At times the mission field feels so, SO big and I feel so, So small. I’ve only got two hands and two feet and boy o boy is there a lot of need here. In this line of ‘work’ we are constantly interacting with other organizations all working towards the same goal: meeting the needs of surrendered and abandoned children in Honduras and trying to alleviating the impacts of poverty, abuse, and neglect. This is not easy. We meet people that are here for different lengths of time, have different service projects, yet choose to love wholeheartedly the child in front of them.
It’s difficult to capture photos of collaborative efforts. It’s not always safe to whip out a smart phone and snap away. So, instead I’ll show you some amazing images of this beautiful country that I’ve caught on camera.
Over the past year, I’ve had the amazing opportunity to experience the work of several organizations and churches. Some work in the bordos (very poor neighborhoods) teaching skills to young men and women and offering opportunity for work placement. Some provide homes for young men living on the street, offering an opportunity to get clean from addictions. Some care for babies and toddlers while in transition to avoid placement into children’s homes. Some work directly with the Honduran government to improve policies and procedures for domestic and international adoptions. Some drive around the city passing out food and hygiene products to the homeless. Some provide church to the homeless. Some host medical brigades that provide surgical practices not available in the country. Some visit the public hospitals, places very destitute where hopelessness is painted on the faces of many awaiting medical care.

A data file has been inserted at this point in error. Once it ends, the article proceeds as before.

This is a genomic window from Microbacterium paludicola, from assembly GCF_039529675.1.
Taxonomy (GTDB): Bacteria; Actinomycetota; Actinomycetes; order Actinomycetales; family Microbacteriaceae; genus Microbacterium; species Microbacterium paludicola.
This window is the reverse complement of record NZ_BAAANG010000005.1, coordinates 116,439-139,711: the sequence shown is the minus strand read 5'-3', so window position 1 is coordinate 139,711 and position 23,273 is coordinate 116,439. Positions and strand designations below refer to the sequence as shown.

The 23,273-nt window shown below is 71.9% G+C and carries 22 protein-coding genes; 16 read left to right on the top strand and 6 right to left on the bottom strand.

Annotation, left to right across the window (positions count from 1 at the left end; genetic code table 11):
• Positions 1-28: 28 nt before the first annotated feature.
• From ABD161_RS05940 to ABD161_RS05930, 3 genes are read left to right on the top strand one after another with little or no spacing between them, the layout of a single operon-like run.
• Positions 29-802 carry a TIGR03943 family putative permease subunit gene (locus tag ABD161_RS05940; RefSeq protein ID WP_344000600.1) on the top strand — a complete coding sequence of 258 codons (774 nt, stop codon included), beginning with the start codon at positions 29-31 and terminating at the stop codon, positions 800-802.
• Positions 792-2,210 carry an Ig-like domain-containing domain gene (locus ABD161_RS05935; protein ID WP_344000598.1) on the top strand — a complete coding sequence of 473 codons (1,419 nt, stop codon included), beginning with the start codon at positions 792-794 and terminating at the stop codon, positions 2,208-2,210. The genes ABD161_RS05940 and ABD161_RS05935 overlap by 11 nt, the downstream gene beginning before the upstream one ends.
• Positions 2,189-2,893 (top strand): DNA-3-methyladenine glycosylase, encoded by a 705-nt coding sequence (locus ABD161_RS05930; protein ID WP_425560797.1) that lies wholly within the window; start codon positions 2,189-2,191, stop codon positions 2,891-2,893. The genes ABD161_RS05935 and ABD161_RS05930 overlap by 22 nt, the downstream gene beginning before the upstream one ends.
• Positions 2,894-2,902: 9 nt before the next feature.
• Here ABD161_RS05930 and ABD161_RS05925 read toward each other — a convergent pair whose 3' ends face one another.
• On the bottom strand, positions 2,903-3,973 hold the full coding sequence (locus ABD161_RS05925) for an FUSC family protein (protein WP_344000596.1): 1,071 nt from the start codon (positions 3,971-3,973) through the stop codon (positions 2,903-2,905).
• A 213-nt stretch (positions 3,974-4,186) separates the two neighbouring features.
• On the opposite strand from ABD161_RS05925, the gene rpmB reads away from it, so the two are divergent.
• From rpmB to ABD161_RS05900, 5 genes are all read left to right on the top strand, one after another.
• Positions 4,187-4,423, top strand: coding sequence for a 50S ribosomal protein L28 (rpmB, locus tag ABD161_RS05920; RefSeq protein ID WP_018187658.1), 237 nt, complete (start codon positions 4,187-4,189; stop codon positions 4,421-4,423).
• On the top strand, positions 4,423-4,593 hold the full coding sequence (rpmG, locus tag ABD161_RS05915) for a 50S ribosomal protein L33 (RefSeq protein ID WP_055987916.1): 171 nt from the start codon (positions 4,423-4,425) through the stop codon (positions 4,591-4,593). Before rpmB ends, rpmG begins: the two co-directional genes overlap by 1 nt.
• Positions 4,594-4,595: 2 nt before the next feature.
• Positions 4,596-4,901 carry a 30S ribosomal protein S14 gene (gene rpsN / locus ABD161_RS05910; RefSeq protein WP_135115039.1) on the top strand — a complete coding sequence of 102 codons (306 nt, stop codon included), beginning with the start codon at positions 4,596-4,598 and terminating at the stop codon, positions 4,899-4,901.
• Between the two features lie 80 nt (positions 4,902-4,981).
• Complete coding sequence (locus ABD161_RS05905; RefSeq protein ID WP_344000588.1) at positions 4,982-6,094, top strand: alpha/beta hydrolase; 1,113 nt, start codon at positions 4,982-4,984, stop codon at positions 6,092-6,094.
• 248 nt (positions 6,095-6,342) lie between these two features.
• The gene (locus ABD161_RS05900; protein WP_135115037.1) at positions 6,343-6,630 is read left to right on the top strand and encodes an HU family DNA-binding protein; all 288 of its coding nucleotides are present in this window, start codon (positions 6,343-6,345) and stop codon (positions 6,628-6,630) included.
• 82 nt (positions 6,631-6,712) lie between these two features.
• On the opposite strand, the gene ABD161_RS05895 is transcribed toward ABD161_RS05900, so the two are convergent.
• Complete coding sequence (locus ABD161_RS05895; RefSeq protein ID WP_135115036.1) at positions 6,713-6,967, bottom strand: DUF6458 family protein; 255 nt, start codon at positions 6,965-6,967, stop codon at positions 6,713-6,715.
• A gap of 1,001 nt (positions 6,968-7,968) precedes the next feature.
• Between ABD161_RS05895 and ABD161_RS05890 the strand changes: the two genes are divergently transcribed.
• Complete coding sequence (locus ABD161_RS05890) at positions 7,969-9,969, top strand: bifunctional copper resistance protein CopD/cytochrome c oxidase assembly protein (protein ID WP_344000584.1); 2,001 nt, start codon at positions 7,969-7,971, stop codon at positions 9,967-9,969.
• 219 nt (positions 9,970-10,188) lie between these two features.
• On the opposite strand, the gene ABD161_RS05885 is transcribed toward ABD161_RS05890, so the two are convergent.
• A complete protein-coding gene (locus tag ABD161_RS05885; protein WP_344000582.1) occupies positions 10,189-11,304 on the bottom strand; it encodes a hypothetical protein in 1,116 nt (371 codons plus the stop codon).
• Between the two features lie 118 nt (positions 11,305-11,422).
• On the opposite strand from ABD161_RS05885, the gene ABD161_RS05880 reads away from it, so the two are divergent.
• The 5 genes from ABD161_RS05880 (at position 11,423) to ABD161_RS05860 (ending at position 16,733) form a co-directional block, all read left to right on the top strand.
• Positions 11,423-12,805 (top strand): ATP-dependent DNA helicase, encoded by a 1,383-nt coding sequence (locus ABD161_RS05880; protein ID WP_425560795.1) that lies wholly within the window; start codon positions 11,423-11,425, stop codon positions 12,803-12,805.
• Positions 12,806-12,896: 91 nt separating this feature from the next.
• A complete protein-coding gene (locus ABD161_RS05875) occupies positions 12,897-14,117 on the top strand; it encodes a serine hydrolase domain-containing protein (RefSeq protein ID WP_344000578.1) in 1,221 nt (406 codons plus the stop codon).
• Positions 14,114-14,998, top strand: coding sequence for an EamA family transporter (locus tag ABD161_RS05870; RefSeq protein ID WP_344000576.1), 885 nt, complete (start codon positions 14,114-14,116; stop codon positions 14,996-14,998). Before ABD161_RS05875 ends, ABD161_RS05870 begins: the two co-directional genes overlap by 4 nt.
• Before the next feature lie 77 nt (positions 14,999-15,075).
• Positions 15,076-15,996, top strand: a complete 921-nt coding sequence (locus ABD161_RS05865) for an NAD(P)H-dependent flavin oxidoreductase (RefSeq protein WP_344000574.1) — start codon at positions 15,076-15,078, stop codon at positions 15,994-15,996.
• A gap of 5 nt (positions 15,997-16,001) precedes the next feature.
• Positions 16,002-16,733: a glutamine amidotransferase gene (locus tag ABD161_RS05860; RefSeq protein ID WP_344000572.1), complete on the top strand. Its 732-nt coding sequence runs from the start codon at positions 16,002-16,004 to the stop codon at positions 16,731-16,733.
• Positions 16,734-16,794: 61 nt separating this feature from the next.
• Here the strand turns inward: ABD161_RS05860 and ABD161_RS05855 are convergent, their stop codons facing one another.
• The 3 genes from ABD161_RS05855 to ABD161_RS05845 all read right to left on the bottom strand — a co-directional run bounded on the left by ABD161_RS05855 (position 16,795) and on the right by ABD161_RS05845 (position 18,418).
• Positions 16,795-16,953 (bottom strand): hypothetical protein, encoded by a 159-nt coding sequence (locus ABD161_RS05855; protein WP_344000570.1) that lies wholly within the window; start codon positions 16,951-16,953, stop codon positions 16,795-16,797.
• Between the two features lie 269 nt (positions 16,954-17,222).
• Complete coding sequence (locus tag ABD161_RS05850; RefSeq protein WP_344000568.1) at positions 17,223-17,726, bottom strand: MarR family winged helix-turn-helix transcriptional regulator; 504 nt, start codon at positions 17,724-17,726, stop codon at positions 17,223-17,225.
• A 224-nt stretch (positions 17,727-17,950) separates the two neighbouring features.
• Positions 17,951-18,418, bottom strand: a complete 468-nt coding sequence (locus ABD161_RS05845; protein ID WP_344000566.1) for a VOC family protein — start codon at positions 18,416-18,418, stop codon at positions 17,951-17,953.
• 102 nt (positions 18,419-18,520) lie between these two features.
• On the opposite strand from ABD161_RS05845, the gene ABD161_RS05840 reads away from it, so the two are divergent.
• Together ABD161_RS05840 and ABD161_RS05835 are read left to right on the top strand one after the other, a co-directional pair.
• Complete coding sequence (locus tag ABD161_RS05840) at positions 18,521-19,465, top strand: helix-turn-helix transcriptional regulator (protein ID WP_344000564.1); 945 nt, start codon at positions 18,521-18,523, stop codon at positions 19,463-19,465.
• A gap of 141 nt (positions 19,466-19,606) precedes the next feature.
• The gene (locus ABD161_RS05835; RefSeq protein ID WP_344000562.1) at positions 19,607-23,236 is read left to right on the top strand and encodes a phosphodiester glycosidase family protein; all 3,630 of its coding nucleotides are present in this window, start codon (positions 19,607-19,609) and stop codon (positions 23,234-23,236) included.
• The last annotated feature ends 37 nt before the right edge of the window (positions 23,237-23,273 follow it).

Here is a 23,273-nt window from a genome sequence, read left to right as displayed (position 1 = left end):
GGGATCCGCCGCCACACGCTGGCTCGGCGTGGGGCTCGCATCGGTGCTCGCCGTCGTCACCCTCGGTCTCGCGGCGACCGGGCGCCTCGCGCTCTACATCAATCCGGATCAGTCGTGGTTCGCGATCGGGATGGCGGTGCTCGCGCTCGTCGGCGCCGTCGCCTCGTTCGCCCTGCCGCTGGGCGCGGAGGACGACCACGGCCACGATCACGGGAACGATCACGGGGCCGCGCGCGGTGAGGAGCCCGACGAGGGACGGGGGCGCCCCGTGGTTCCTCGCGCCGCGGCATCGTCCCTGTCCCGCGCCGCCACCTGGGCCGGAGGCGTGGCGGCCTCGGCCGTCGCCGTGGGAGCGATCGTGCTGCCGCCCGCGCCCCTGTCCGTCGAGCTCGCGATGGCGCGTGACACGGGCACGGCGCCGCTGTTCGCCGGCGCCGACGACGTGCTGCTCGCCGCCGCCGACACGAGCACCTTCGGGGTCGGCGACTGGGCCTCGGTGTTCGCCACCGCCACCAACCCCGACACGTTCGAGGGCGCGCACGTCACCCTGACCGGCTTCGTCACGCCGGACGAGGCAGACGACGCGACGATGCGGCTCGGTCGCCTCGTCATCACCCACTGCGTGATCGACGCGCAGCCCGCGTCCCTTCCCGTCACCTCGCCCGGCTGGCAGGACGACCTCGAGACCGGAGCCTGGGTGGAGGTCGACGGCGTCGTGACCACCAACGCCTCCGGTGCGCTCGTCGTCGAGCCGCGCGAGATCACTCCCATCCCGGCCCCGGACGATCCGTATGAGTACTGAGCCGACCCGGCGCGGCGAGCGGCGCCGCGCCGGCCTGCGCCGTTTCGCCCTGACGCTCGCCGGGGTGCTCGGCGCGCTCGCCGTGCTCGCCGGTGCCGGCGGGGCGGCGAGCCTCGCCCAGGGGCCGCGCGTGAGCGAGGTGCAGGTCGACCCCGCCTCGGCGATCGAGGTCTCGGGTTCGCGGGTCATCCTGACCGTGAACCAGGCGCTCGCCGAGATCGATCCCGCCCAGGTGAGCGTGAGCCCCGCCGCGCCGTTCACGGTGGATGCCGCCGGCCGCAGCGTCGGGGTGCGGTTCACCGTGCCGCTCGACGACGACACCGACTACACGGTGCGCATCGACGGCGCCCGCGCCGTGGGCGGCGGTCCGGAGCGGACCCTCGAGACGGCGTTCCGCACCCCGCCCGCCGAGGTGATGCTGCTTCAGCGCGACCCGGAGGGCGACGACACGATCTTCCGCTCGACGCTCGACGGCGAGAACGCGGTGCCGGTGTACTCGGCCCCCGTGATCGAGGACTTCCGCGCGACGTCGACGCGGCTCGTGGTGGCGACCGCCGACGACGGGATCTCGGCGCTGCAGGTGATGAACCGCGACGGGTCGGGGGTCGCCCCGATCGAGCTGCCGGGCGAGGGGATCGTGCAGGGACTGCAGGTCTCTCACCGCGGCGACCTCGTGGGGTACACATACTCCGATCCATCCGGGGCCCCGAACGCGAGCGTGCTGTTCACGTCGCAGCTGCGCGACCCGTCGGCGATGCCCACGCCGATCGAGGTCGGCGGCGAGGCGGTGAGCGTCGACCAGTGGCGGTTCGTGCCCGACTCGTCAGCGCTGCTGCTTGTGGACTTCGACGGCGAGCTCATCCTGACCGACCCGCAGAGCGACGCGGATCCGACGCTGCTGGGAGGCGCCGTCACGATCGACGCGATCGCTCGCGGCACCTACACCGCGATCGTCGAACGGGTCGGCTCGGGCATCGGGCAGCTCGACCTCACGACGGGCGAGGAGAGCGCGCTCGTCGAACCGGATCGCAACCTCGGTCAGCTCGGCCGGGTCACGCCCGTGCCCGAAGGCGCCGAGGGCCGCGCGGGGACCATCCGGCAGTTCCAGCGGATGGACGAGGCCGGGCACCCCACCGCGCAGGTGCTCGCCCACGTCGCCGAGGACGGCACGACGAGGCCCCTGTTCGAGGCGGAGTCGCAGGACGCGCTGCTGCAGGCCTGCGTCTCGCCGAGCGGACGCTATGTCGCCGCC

A by-product of collaboration is community. Sharing in unique and sometimes traumatic experiences often deepens your relationships. Common bonds develop as you stand side by side and pray over babies and pregnant mothers in the public hospital. Friendships form as you sit and talk over coffee about how to provide education to kids living in bordos or on the street. Like-minded conversations about meeting needs happen as you sit on a 2nd story balcony overlooking a futbol practice in a children’s home. The ‘I know’ look is shared between two adults as they use their body weights to hold down a 4-year-old boy with Leukemia who had just received a spinal tap without anesthesia.
I am continually astounded at the heights, depths, and lengths that many organizations go through to meet needs. Resources are often limited and funds are always low. Sometimes it feels like there isn’t a band-aid big enough to stop the traumatic effects of poverty. And it’s only when you’re in the boat together, that you look around and find comfort in knowing you’re not alone. Answering the call to serve in this capacity is, by far, one of the greatest and challenging movements of my faith. I didn’t know how big our God was until I moved to this small country. I didn’t know how resourceful I could be until I depended on Him to provide. I didn’t know how big the gap was until I stood in it with my fellow brothers and sisters. I didn’t know how far God walked through my brokenness to save me until he called me to walk through brokenness to show His love to others. It is a good thing I’m not alone.